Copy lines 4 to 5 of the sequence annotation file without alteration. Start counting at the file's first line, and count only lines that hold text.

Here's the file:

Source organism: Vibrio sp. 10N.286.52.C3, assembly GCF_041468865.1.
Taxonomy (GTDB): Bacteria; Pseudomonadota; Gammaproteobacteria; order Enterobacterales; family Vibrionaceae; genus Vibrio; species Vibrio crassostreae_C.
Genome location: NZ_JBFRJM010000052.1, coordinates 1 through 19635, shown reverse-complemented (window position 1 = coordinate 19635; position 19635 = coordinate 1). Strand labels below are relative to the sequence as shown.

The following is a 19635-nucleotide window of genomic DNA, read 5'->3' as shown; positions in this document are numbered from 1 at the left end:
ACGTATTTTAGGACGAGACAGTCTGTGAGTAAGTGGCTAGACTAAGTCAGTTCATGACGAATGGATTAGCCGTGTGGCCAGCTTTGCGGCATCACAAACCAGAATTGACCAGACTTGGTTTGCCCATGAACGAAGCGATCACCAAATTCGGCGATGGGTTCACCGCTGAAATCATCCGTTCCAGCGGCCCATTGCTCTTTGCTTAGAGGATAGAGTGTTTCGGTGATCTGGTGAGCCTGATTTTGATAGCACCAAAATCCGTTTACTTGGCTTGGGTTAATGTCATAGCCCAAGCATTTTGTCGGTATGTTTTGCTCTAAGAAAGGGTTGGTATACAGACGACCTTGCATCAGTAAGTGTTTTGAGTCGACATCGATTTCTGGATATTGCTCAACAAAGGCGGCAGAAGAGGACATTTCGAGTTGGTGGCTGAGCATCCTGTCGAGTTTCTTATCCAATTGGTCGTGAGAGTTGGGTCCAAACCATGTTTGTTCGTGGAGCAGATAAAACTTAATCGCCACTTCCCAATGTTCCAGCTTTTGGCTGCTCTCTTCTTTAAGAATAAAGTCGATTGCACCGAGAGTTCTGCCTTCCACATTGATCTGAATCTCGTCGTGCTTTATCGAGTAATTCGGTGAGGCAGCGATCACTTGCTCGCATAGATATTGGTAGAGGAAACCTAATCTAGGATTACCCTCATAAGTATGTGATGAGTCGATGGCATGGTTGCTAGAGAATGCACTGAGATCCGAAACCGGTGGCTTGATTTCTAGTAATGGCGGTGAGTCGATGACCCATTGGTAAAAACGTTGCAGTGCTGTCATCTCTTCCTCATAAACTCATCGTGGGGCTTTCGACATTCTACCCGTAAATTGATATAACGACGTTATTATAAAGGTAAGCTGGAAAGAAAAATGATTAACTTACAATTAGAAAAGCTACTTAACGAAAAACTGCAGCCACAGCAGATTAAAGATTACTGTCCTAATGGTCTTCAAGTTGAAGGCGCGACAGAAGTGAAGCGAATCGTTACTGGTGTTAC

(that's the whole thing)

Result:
The following is a 19635-nucleotide window of genomic DNA, read 5'->3' as shown; positions in this document are numbered from 1 at the left end:
ACGTATTTTAGGACGAGACAGTCTGTGAGTAAGTGGCTAGACTAAGTCAGTTCATGACGAATGGATTAGCCGTGTGGCCAGCTTTGCGGCATCACAAACCAGAATTGACCAGACTTGGTTTGCCCATGAACGAAGCGATCACCAAATTCGGCGATGGGTTCACCGCTGAAATCATCCGTTCCAGCGGCCCATTGCTCTTTGCTTAGAGGATAGAGTGTTTCGGTGATCTGGTGAGCCTGATTTTGATAGCACCAAAATCCGTTTACTTGGCTTGGGTTAATGTCATAGCCCAAGCATTTTGTCGGTATGTTTTGCTCTAAGAAAGGGTTGGTATACAGACGACCTTGCATCAGTAAGTGTTTTGAGTCGACATCGATTTCTGGATATTGCTCAACAAAGGCGGCAGAAGAGGACATTTCGAGTTGGTGGCTGAGCATCCTGTCGAGTTTCTTATCCAATTGGTCGTGAGAGTTGGGTCCAAACCATGTTTGTTCGTGGAGCAGATAAAACTTAATCGCCACTTCCCAATGTTCCAGCTTTTGGCTGCTCTCTTCTTTAAGAATAAAGTCGATTGCACCGAGAGTTCTGCCTTCCACATTGATCTGAATCTCGTCGTGCTTTATCGAGTAATTCGGTGAGGCAGCGATCACTTGCTCGCATAGATATTGGTAGAGGAAACCTAATCTAGGATTACCCTCATAAGTATGTGATGAGTCGATGGCATGGTTGCTAGAGAATGCACTGAGATCCGAAACCGGTGGCTTGATTTCTAGTAATGGCGGTGAGTCGATGACCCATTGGTAAAAACGTTGCAGTGCTGTCATCTCTTCCTCATAAACTCATCGTGGGGCTTTCGACATTCTACCCGTAAATTGATATAACGACGTTATTATAAAGGTAAGCTGGAAAGAAAAATGATTAACTTACAATTAGAAAAGCTACTTAACGAAAAACTGCAGCCACAGCAGATTAAAGATTACTGTCCTAATGGTCTTCAAGTTGAAGGCGCGACAGAAGTGAAGCGAATCGTTACTGGTGTTAC